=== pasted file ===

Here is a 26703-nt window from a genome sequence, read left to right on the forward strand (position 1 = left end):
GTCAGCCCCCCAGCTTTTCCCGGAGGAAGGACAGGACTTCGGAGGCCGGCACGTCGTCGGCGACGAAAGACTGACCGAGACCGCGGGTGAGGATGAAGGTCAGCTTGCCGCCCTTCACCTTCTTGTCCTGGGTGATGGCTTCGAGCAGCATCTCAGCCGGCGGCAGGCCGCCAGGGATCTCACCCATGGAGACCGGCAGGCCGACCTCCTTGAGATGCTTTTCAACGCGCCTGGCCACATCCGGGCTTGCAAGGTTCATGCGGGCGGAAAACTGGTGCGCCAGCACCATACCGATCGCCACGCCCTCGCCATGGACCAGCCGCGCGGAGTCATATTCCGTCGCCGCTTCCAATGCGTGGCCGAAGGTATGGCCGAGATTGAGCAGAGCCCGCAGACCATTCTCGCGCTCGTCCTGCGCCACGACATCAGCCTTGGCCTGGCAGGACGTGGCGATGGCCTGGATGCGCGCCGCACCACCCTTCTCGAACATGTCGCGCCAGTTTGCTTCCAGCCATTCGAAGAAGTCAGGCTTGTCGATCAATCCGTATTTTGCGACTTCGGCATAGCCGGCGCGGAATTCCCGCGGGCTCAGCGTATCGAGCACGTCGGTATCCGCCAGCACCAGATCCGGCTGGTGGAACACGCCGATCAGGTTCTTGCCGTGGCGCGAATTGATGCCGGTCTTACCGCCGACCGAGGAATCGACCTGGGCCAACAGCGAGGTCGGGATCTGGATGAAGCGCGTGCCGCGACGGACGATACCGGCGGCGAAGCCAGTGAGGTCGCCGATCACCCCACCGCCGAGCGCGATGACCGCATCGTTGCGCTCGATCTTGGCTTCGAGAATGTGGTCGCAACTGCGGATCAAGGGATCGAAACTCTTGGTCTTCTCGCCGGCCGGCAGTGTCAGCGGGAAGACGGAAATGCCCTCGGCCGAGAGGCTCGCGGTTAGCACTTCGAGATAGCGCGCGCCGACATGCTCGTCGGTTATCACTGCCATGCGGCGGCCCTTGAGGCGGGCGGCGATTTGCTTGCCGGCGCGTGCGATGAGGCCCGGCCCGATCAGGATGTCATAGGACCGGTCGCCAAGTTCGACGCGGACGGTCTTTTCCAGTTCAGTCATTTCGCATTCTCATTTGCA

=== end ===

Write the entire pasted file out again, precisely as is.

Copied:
Here is a 26703-nt window from a genome sequence, read left to right on the forward strand (position 1 = left end):
GTCAGCCCCCCAGCTTTTCCCGGAGGAAGGACAGGACTTCGGAGGCCGGCACGTCGTCGGCGACGAAAGACTGACCGAGACCGCGGGTGAGGATGAAGGTCAGCTTGCCGCCCTTCACCTTCTTGTCCTGGGTGATGGCTTCGAGCAGCATCTCAGCCGGCGGCAGGCCGCCAGGGATCTCACCCATGGAGACCGGCAGGCCGACCTCCTTGAGATGCTTTTCAACGCGCCTGGCCACATCCGGGCTTGCAAGGTTCATGCGGGCGGAAAACTGGTGCGCCAGCACCATACCGATCGCCACGCCCTCGCCATGGACCAGCCGCGCGGAGTCATATTCCGTCGCCGCTTCCAATGCGTGGCCGAAGGTATGGCCGAGATTGAGCAGAGCCCGCAGACCATTCTCGCGCTCGTCCTGCGCCACGACATCAGCCTTGGCCTGGCAGGACGTGGCGATGGCCTGGATGCGCGCCGCACCACCCTTCTCGAACATGTCGCGCCAGTTTGCTTCCAGCCATTCGAAGAAGTCAGGCTTGTCGATCAATCCGTATTTTGCGACTTCGGCATAGCCGGCGCGGAATTCCCGCGGGCTCAGCGTATCGAGCACGTCGGTATCCGCCAGCACCAGATCCGGCTGGTGGAACACGCCGATCAGGTTCTTGCCGTGGCGCGAATTGATGCCGGTCTTACCGCCGACCGAGGAATCGACCTGGGCCAACAGCGAGGTCGGGATCTGGATGAAGCGCGTGCCGCGACGGACGATACCGGCGGCGAAGCCAGTGAGGTCGCCGATCACCCCACCGCCGAGCGCGATGACCGCATCGTTGCGCTCGATCTTGGCTTCGAGAATGTGGTCGCAACTGCGGATCAAGGGATCGAAACTCTTGGTCTTCTCGCCGGCCGGCAGTGTCAGCGGGAAGACGGAAATGCCCTCGGCCGAGAGGCTCGCGGTTAGCACTTCGAGATAGCGCGCGCCGACATGCTCGTCGGTTATCACTGCCATGCGGCGGCCCTTGAGGCGGGCGGCGATTTGCTTGCCGGCGCGTGCGATGAGGCCCGGCCCGATCAGGATGTCATAGGACCGGTCGCCAAGTTCGACGCGGACGGTCTTTTCCAGTTCAGTCATTTCGCATTCTCATTTGCA